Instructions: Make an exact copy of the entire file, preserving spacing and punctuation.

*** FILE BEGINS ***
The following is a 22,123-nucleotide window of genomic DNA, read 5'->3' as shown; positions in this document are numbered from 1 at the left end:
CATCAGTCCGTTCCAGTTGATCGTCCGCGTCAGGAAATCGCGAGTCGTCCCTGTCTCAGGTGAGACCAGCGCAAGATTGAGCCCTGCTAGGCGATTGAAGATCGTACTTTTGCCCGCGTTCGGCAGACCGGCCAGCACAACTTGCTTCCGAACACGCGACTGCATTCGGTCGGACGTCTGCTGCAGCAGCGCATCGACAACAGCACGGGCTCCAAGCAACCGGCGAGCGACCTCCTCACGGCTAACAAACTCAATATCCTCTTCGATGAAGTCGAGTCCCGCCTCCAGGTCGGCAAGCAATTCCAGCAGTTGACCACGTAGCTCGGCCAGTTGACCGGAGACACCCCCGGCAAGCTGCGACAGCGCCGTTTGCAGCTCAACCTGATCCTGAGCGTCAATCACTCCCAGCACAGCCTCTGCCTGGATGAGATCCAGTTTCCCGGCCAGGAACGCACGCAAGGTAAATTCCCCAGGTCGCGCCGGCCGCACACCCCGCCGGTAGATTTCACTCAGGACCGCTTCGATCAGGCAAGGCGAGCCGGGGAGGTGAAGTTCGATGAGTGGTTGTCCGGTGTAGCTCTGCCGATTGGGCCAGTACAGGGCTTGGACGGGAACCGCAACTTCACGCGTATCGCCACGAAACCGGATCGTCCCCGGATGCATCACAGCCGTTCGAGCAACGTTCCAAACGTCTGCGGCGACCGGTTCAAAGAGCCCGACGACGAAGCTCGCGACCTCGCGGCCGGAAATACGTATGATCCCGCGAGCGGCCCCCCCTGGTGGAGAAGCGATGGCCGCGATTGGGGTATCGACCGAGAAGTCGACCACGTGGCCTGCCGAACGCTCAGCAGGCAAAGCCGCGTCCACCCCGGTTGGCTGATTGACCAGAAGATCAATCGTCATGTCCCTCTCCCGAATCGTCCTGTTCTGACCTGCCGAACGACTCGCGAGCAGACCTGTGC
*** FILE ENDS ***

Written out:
The following is a 22,123-nucleotide window of genomic DNA, read 5'->3' as shown; positions in this document are numbered from 1 at the left end:
CATCAGTCCGTTCCAGTTGATCGTCCGCGTCAGGAAATCGCGAGTCGTCCCTGTCTCAGGTGAGACCAGCGCAAGATTGAGCCCTGCTAGGCGATTGAAGATCGTACTTTTGCCCGCGTTCGGCAGACCGGCCAGCACAACTTGCTTCCGAACACGCGACTGCATTCGGTCGGACGTCTGCTGCAGCAGCGCATCGACAACAGCACGGGCTCCAAGCAACCGGCGAGCGACCTCCTCACGGCTAACAAACTCAATATCCTCTTCGATGAAGTCGAGTCCCGCCTCCAGGTCGGCAAGCAATTCCAGCAGTTGACCACGTAGCTCGGCCAGTTGACCGGAGACACCCCCGGCAAGCTGCGACAGCGCCGTTTGCAGCTCAACCTGATCCTGAGCGTCAATCACTCCCAGCACAGCCTCTGCCTGGATGAGATCCAGTTTCCCGGCCAGGAACGCACGCAAGGTAAATTCCCCAGGTCGCGCCGGCCGCACACCCCGCCGGTAGATTTCACTCAGGACCGCTTCGATCAGGCAAGGCGAGCCGGGGAGGTGAAGTTCGATGAGTGGTTGTCCGGTGTAGCTCTGCCGATTGGGCCAGTACAGGGCTTGGACGGGAACCGCAACTTCACGCGTATCGCCACGAAACCGGATCGTCCCCGGATGCATCACAGCCGTTCGAGCAACGTTCCAAACGTCTGCGGCGACCGGTTCAAAGAGCCCGACGACGAAGCTCGCGACCTCGCGGCCGGAAATACGTATGATCCCGCGAGCGGCCCCCCCTGGTGGAGAAGCGATGGCCGCGATTGGGGTATCGACCGAGAAGTCGACCACGTGGCCTGCCGAACGCTCAGCAGGCAAAGCCGCGTCCACCCCGGTTGGCTGATTGACCAGAAGATCAATCGTCATGTCCCTCTCCCGAATCGTCCTGTTCTGACCTGCCGAACGACTCGCGAGCAGACCTGTGC